Until recently, there has been little interest in the medical and pediatric communities regarding the vitamin D status of their patients. It had been assumed that everyone was vitamin D sufficient and that only those patients with fat-malabsorption syndromes were at risk(1). African Americans were at risk because of their sunscreening skin pigment, but little attention was placed on their vitamin D status because African Americans were at less risk of fracture than Caucasians. The introduction of drugs to treat osteoporosis made physicians aware that vitamin D deficiency was a contributing factor for osteoporosis.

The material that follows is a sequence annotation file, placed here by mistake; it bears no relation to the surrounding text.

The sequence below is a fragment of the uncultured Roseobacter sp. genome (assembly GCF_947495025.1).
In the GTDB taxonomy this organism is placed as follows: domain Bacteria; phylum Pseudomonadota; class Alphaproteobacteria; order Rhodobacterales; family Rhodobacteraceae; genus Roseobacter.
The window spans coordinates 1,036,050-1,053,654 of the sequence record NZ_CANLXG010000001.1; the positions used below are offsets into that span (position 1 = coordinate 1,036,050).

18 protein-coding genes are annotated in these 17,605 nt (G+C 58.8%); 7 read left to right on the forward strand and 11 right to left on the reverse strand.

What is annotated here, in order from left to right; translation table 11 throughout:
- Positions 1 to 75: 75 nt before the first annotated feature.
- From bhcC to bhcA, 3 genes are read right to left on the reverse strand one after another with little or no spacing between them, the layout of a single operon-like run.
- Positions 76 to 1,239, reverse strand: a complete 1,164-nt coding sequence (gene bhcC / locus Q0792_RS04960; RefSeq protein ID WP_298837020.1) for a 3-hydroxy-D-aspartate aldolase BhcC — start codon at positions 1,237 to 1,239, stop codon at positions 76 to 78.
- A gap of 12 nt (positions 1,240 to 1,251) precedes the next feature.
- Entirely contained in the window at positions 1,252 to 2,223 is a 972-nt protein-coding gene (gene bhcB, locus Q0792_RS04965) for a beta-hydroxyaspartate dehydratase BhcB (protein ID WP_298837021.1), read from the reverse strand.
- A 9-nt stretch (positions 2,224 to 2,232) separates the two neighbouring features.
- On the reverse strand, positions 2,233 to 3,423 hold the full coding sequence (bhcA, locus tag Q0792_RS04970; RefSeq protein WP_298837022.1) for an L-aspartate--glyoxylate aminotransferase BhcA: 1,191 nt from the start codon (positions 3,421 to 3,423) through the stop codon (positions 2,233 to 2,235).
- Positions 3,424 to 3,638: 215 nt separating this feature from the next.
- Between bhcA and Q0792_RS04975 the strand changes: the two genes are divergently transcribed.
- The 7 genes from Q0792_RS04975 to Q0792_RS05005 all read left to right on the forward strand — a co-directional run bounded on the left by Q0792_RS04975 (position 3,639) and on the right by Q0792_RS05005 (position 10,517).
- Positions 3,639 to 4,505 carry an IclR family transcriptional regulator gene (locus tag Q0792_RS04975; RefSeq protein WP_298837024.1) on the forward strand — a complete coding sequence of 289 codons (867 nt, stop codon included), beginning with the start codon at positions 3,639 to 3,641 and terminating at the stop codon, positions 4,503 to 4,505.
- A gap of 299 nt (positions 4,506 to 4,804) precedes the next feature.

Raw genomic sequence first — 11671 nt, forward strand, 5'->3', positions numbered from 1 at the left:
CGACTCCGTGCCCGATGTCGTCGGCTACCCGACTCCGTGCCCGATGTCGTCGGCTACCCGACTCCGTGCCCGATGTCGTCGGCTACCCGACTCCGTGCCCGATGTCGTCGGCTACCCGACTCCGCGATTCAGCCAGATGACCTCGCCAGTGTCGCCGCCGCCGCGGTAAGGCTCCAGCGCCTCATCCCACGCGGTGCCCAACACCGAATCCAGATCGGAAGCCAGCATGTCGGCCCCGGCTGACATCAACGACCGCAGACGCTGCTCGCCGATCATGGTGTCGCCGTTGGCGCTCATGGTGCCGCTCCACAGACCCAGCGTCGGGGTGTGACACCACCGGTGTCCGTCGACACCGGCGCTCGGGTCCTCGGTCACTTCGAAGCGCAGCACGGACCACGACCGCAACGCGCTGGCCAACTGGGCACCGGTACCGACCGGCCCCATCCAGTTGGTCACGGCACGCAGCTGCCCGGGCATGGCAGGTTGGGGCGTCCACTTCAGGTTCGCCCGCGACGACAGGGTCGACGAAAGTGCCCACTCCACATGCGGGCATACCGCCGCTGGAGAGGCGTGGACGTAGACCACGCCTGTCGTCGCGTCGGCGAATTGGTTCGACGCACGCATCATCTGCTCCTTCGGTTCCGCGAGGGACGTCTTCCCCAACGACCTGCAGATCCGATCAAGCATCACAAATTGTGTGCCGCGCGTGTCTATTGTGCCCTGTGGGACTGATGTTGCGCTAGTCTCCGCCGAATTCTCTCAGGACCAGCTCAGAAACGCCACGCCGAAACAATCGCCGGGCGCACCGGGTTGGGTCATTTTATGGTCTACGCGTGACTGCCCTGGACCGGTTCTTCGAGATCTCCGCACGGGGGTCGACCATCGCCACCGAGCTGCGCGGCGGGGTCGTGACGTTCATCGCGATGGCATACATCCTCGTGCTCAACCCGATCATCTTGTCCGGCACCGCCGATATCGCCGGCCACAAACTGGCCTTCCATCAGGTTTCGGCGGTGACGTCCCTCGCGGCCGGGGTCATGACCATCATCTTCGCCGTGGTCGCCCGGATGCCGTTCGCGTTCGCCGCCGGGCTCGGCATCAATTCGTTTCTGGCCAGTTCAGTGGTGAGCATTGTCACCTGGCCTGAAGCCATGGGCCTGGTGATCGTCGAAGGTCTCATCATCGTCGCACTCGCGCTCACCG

Vitamin D made in the skin or ingested from the diet is converted in the liver to 25-hydroxyvitamin D [25(OH)D]1 (1)(2), the major circulating form of vitamin D used for evaluating the vitamin D status of patients. 25(OH)D is hydroxylated in the kidneys to form the biologically active metabolite 1,25-dihydroxyvitamin D [1,25(OH)2D](1)(2). Because most children and adults were assumed to be vitamin D sufficient when reference intervals for 25(OH)D were determined, values ranged from 10 μg/L (ng/mL) to 55 μg/L. Studies of adults that evaluated parathyroid hormone (PTH) with 25(OH)D revealed, however, that PTH concentrations began to plateau at 30–40 μg/L(3). Healthy adults receiving vitamin D and calcium supplementation who had blood 25(OH)D concentrations between 11 μg/L and 19 μg/L demonstrated substantial decreases in their PTH concentrations, whereas adults with a 25(OH)D concentration between 20 μg/L and 25 μg/L had no significant change in PTH, suggesting that vitamin D deficiency should be defined as a 25(OH)D concentration <20 μg/L(4). Postmenopausal women whose 25(OH)D concentration increased from approximately 20 μg/L to approximately 32 μg/L had a 65% increase in intestinal calcium absorption(5). Thus, vitamin D deficiency was defined as a 25(OH)D concentration of <20 μg/L, but for maximizing the vitamin D effect on calcium metabolism, the recommendation was that a 25(OH)D concentration >30 μg/L was needed. The gap was bridged by defining vitamin D insufficiency as a 25(OH)D concentration of 21–29 μg/L(1)(5).